So it’s this fully immersive experience where you’re in control, and I would say that it works with that part of the mind where there’s no logic. The part of the mind that controls the fight‐or‐flight response in the exact same way. So when people are sitting here in my office here in London or in Dublin, I sit them down and they’re having very real‐world responses as they’re immersed inside the virtual reality environment. And that’s amazing, because what it allows me to do is in real time, work with that person through the emotion. And the ultimate goal is to allow people to recognize the impermanent nature of emotion. That even something like fear or the fight‐or‐flight response will of course come, but if we start working with it instead of running away from it, it goes quite quickly. Very impermanent; they can come and go quite fast.
What most people are doing when they are experiencing high emotional arousal like fear is they’re trying to control everything, almost. If they’re on an airplane, they’re thinking you know…they’re trying to listen for noises in the engine. They’re trying to see if the stewardess knows what she’s doing. They’re listening and hoping that there won’t be bombs or turbulence because they think if they’re guard, if they’re protected, if they take care of themselves, they can do something about it. Which of course is not true. So their locus of control is really external—it’s really outside.
So in the therapy room here, what we do is we immerse them into those experiences like being on an airplane where there’s turbulence. But what I’m doing with the client is I’m getting them to focus on what they actually can control. And there’s only a few very finite things that we can control in this world, you know. I can control my breathing. I can always control my breathing. I can control things like my body posture. If I’m speaking I can control the pace at which I speak, which is very relevant for something like public speaking, for example. I can control whether I’m smiling or not, or what I’m doing with my face.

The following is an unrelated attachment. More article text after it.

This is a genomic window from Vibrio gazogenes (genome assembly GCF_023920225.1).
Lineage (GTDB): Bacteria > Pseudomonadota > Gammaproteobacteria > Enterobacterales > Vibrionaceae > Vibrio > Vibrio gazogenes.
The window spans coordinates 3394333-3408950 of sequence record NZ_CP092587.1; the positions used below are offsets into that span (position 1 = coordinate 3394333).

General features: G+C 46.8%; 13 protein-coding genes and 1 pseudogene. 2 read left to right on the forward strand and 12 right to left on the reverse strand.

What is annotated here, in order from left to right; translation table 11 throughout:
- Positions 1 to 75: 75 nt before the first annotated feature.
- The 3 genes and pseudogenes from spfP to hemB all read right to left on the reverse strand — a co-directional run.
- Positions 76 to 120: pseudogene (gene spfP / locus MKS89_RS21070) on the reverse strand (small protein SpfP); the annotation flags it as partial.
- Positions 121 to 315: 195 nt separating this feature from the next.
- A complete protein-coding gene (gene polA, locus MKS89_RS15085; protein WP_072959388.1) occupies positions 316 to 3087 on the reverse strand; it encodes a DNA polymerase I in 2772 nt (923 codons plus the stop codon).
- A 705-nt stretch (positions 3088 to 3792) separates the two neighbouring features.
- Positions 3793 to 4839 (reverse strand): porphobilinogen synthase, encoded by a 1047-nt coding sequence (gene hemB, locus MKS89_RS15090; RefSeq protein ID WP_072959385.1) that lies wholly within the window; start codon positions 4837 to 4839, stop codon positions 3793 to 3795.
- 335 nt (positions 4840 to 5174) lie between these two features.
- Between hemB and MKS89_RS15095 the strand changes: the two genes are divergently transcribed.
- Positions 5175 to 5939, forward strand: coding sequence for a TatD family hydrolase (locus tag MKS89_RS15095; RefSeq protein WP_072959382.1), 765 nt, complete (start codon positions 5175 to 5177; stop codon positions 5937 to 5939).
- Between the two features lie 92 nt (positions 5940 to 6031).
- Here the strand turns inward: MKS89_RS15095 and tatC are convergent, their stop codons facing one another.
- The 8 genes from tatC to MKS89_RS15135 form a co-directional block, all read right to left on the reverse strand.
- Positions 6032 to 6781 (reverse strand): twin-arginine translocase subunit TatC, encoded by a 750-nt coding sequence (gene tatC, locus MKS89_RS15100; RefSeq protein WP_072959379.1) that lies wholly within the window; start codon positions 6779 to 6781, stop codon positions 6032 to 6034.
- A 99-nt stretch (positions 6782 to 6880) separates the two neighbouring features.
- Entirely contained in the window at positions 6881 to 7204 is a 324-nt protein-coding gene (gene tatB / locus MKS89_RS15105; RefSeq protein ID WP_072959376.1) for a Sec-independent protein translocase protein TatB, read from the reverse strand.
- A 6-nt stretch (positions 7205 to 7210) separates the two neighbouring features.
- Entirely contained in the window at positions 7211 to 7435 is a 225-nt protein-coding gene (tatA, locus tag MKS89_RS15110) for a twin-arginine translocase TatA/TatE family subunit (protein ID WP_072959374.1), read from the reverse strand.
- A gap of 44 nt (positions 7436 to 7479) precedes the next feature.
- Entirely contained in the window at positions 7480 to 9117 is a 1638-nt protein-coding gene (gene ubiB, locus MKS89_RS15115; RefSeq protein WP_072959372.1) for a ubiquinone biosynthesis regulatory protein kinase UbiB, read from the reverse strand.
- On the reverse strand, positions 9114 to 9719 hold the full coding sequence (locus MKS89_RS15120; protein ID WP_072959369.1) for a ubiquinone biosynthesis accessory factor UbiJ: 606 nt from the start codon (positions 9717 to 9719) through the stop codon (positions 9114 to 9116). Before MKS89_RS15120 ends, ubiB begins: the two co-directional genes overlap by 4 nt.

The reason why these things are really powerful is actually because it creates a feedback loop. What I do physically with my body in terms of my body language, my smile, my breath, will actually calm the body and calm the central nervous system, the parasympathetic and the sympathetic nervous system that goes completely out of whack. By focusing on what I can actually be in control of, it can bring people through that emotion quite quickly. And they experience high emotional arousal, it comes, it goes, and as the wave washes over them they’re still standing there and they’re still in the experience recognizing that, “I survived it. I coped through it this time.” Instead of having that really debilitating moment of, “I can’t do it. I’m not going to board the plane. It’s time for me to go home.” Or else they create a plethora of coping strategies or drinking alcohol or maybe taking some Valium or whatever it might be. All of these things are just kind of helping get through the moment, but in a way where they believe they still can’t do it.
So people are leaving this experience focusing on what they can control, finding evidence to support the fact that they can do it, which builds a sense of self‐belief and self‐efficacy. And it translates into the real world. I sometimes describe virtual reality as a stepping stone between the therapy room and the real world. And for me that’s exactly what I’ve seen, using it now for about a year with hundreds of clients, hundreds of sessions with people. And I wouldn’t say it’s a stand‐alone treatment, it’s a catch‐all and it’s a silver bullet or anything like that. But I would say in conjunction with everything else that I’ve been specializing in for the last ten years, it’s become extremely effective and something I’m using every day.
Mason: So let’s talk about some of that control. So are you able to control the environments through the software? Are you able to make them more intense or less intense, depending on the individual you’re working with?